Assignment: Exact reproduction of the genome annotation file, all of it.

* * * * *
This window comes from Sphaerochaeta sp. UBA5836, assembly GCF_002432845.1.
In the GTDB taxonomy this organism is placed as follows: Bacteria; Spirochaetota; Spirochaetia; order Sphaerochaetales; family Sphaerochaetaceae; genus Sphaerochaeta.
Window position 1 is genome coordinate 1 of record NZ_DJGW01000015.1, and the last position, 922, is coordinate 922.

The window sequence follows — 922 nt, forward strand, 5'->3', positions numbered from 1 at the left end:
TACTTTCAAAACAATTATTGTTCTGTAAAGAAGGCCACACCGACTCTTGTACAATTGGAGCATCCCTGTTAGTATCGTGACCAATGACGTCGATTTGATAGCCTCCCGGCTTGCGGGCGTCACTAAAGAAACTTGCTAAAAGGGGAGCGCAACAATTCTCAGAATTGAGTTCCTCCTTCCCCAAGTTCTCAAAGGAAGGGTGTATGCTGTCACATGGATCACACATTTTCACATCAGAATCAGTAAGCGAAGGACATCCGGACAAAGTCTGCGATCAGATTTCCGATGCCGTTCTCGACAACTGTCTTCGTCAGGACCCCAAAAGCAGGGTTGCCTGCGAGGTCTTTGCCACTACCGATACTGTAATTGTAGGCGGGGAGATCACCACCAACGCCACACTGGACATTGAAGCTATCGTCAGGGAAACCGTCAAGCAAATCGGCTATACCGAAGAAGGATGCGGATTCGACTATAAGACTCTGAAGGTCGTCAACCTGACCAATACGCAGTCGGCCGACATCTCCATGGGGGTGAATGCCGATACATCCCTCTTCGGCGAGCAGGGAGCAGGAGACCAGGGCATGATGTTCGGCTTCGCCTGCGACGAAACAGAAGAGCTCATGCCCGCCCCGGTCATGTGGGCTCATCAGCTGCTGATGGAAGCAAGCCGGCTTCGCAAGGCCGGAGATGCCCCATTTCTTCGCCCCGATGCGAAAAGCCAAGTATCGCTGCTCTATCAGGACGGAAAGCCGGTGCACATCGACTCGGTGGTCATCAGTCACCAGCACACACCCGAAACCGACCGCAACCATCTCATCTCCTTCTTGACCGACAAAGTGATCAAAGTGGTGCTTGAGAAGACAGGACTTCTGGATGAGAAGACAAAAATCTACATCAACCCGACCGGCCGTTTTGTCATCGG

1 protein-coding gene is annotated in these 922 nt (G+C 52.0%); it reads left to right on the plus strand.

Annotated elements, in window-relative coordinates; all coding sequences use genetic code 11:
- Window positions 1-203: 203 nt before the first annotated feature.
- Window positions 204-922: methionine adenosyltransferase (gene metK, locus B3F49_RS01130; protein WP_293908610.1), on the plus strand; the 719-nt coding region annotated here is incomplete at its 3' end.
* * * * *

This window comes from Sphaerochaeta sp. UBA5836, assembly GCF_002432845.1.
In the GTDB taxonomy this organism is placed as follows: Bacteria; Spirochaetota; Spirochaetia; order Sphaerochaetales; family Sphaerochaetaceae; genus Sphaerochaeta.
Window position 1 is genome coordinate 1 of record NZ_DJGW01000015.1, and the last position, 922, is coordinate 922.

The window sequence follows — 922 nt, forward strand, 5'->3', positions numbered from 1 at the left end:
TACTTTCAAAACAATTATTGTTCTGTAAAGAAGGCCACACCGACTCTTGTACAATTGGAGCATCCCTGTTAGTATCGTGACCAATGACGTCGATTTGATAGCCTCCCGGCTTGCGGGCGTCACTAAAGAAACTTGCTAAAAGGGGAGCGCAACAATTCTCAGAATTGAGTTCCTCCTTCCCCAAGTTCTCAAAGGAAGGGTGTATGCTGTCACATGGATCACACATTTTCACATCAGAATCAGTAAGCGAAGGACATCCGGACAAAGTCTGCGATCAGATTTCCGATGCCGTTCTCGACAACTGTCTTCGTCAGGACCCCAAAAGCAGGGTTGCCTGCGAGGTCTTTGCCACTACCGATACTGTAATTGTAGGCGGGGAGATCACCACCAACGCCACACTGGACATTGAAGCTATCGTCAGGGAAACCGTCAAGCAAATCGGCTATACCGAAGAAGGATGCGGATTCGACTATAAGACTCTGAAGGTCGTCAACCTGACCAATACGCAGTCGGCCGACATCTCCATGGGGGTGAATGCCGATACATCCCTCTTCGGCGAGCAGGGAGCAGGAGACCAGGGCATGATGTTCGGCTTCGCCTGCGACGAAACAGAAGAGCTCATGCCCGCCCCGGTCATGTGGGCTCATCAGCTGCTGATGGAAGCAAGCCGGCTTCGCAAGGCCGGAGATGCCCCATTTCTTCGCCCCGATGCGAAAAGCCAAGTATCGCTGCTCTATCAGGACGGAAAGCCGGTGCACATCGACTCGGTGGTCATCAGTCACCAGCACACACCCGAAACCGACCGCAACCATCTCATCTCCTTCTTGACCGACAAAGTGATCAAAGTGGTGCTTGAGAAGACAGGACTTCTGGATGAGAAGACAAAAATCTACATCAACCCGACCGGCCGTTTTGTCATCGG

1 protein-coding gene is annotated in these 922 nt (G+C 52.0%); it reads left to right on the plus strand.

Annotated elements, in window-relative coordinates; all coding sequences use genetic code 11:
- Window positions 1-203: 203 nt before the first annotated feature.
- Window positions 204-922: methionine adenosyltransferase (gene metK, locus B3F49_RS01130; protein WP_293908610.1), on the plus strand; the 719-nt coding region annotated here is incomplete at its 3' end.